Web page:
(Polish & German dialogue)
Old tensions die hard in “The Stranger Must Fly,” an accessible light comedy about a bunch of Polish thesps in the New Germany who find the welcoming West isn’t such a hayride after all. With some loss of ballast in thestodgier second half (and a snappier title), this could find a nest in subtitled TV skeds.
Central character, more an observer than mover of events, is Maks (Piotr Fronczewski), a legit director from Wroclaw who journeys to Berlin to help actor friends mount a long-banned revue. Maks is the kind of guy who’d bump into a tree in the Sahara: en route, he’s strip-searched by Polish customs and almost run over in Berlin. He blames everything on communism.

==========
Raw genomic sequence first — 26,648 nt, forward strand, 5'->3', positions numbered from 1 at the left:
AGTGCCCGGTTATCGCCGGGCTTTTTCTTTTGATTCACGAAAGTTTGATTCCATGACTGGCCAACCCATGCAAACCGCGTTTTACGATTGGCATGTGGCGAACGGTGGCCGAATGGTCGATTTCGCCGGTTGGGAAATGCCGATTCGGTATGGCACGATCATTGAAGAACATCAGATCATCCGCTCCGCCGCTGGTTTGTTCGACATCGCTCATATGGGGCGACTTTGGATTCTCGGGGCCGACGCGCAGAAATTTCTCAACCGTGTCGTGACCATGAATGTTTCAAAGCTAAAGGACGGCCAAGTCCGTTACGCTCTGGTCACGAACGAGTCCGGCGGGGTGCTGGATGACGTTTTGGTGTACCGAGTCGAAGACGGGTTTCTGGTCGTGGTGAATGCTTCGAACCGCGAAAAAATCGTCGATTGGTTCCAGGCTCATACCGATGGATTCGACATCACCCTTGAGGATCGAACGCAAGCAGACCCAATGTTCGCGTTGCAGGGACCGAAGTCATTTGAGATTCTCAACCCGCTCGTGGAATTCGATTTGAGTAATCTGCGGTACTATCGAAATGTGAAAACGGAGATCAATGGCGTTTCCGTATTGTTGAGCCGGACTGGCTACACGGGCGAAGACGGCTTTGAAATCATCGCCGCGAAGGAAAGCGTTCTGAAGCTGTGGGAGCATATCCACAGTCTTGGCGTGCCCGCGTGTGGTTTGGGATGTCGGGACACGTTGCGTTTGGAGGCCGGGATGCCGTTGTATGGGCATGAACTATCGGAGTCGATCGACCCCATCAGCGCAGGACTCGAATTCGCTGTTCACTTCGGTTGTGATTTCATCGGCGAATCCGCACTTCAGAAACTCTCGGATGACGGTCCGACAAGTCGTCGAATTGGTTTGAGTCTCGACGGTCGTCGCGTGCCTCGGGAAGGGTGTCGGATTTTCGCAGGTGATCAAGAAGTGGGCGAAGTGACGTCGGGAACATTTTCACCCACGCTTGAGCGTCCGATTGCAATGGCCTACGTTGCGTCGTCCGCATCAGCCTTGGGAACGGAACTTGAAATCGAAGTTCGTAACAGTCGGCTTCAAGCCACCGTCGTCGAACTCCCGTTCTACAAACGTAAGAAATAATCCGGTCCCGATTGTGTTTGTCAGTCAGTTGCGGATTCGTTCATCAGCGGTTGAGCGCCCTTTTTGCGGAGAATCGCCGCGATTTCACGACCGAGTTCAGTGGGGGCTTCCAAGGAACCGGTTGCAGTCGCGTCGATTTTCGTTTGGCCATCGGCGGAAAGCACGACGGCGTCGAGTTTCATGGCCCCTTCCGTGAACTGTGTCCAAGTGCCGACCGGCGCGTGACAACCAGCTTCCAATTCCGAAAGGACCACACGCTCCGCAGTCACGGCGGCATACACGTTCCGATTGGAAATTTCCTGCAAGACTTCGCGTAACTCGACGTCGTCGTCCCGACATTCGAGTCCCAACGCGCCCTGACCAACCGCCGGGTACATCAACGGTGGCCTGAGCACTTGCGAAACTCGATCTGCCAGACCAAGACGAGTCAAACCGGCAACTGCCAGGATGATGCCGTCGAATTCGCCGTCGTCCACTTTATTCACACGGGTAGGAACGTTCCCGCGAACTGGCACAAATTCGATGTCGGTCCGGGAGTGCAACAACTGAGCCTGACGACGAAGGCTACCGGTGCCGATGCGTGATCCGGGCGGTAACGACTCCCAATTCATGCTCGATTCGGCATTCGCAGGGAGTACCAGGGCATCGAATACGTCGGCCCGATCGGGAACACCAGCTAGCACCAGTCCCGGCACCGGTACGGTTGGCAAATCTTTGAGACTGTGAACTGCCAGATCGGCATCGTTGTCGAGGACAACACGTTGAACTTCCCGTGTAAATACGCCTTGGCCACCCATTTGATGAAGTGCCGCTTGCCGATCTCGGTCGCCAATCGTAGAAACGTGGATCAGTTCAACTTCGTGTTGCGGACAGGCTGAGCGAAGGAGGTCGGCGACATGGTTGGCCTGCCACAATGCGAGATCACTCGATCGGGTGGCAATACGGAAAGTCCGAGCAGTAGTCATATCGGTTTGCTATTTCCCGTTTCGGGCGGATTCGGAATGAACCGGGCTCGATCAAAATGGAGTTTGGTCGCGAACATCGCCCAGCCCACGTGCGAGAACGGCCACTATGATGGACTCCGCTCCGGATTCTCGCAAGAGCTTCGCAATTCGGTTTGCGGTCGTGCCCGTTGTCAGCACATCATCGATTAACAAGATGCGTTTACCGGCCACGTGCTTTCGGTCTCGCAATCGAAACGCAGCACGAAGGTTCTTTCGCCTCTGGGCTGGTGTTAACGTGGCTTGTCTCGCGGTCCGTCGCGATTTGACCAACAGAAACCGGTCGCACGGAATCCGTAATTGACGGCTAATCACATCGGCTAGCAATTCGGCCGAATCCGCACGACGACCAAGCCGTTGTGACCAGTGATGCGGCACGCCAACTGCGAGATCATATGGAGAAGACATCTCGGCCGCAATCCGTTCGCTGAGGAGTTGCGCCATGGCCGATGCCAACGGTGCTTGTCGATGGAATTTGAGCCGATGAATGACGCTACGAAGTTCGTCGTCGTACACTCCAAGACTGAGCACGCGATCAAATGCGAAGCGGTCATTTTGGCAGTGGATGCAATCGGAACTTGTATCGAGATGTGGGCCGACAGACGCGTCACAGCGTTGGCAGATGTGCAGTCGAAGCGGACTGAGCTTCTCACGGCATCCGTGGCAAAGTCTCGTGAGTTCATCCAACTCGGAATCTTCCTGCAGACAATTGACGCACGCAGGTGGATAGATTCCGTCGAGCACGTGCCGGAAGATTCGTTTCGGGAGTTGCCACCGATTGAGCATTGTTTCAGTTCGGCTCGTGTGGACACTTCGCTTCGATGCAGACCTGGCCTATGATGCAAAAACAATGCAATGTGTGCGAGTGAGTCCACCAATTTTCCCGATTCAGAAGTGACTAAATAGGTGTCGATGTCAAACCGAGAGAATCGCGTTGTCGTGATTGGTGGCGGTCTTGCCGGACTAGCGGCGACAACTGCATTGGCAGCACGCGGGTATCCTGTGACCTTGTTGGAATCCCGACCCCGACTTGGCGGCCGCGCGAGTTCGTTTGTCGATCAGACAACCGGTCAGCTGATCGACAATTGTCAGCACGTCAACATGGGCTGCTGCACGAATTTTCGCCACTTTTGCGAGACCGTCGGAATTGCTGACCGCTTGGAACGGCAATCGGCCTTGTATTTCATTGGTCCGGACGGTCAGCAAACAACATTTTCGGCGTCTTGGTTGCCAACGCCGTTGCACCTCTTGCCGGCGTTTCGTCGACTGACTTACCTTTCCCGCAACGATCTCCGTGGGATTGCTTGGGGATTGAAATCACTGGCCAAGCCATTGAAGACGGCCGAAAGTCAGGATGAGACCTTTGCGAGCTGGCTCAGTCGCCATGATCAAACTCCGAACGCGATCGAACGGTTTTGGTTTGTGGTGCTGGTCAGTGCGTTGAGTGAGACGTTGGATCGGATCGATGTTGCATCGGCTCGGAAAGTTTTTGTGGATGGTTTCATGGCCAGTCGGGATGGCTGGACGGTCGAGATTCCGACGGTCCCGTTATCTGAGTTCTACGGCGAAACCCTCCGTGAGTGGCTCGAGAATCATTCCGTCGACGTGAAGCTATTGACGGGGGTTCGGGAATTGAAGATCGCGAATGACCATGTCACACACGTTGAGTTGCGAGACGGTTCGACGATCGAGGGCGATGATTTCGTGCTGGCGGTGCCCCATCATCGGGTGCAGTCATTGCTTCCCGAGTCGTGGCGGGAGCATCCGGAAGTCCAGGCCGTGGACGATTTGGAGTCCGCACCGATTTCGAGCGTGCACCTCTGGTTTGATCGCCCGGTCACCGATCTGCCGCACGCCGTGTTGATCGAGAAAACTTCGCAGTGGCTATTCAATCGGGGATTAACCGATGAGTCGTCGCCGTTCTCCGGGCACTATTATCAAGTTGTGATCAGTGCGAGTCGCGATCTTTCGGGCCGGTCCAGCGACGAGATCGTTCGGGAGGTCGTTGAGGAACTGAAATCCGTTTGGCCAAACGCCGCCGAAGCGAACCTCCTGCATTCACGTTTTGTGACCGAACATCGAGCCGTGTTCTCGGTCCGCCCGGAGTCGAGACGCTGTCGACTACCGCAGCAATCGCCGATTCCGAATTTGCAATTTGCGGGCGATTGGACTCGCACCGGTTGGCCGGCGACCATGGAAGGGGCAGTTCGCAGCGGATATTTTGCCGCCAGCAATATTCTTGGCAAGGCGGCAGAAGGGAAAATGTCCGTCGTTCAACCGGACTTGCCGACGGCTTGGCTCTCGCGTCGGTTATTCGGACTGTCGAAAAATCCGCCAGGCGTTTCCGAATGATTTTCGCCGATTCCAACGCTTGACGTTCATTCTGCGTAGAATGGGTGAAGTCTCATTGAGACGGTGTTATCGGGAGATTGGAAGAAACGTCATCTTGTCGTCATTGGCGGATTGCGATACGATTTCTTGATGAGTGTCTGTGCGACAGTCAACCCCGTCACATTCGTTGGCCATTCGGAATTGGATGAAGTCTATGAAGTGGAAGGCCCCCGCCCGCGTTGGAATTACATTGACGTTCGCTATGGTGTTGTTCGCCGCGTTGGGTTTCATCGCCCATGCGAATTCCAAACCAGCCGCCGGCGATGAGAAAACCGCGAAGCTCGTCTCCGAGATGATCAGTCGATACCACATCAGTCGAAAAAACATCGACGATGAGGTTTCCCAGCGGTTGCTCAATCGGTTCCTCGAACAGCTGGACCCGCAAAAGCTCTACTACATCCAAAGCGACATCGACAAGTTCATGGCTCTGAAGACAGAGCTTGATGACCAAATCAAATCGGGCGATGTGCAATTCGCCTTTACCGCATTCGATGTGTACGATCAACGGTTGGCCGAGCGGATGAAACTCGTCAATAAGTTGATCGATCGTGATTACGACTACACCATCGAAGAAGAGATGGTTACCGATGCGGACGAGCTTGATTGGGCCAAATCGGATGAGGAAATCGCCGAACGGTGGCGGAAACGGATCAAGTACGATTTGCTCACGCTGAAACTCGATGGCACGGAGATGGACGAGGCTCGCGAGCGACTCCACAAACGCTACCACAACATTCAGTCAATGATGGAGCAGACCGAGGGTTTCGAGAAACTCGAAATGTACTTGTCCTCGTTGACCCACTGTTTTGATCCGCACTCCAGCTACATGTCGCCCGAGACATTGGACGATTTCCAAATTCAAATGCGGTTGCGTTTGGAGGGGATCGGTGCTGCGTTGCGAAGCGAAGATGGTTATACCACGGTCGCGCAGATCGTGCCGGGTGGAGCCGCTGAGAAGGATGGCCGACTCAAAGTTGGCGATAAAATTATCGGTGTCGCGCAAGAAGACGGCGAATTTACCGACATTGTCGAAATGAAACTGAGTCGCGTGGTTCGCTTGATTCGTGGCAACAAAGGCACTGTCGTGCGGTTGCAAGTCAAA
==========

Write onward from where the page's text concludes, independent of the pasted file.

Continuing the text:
Once in Berlin, Maks finds his pals are on the bread line, state subsidies are verboten to foreigners, and a former Polish apparatchik (memorably played by vet Zbigniew Zapasiewicz) is oiling his way through town on a “cultural” freebie. Left to their own devices, the group decides to battle on.
There’s nothing hugely new here, but writer/director Wieslaw Saniewski marshals a likable, colorful cast, plenty of self-mocking Polish humor, and occasional sequences (like Maks silently witnessing a nocturnal neo-Nazi street demo) that have a dreamlike quality.
Main fault, after a pacey start, is the loss of momentum in the second half, which is at times over-talky with little plot advancement.
Ensemble playing is excellent, and technically the film is fine. German title of the co-pro is “Der Fremde muss fliegen.”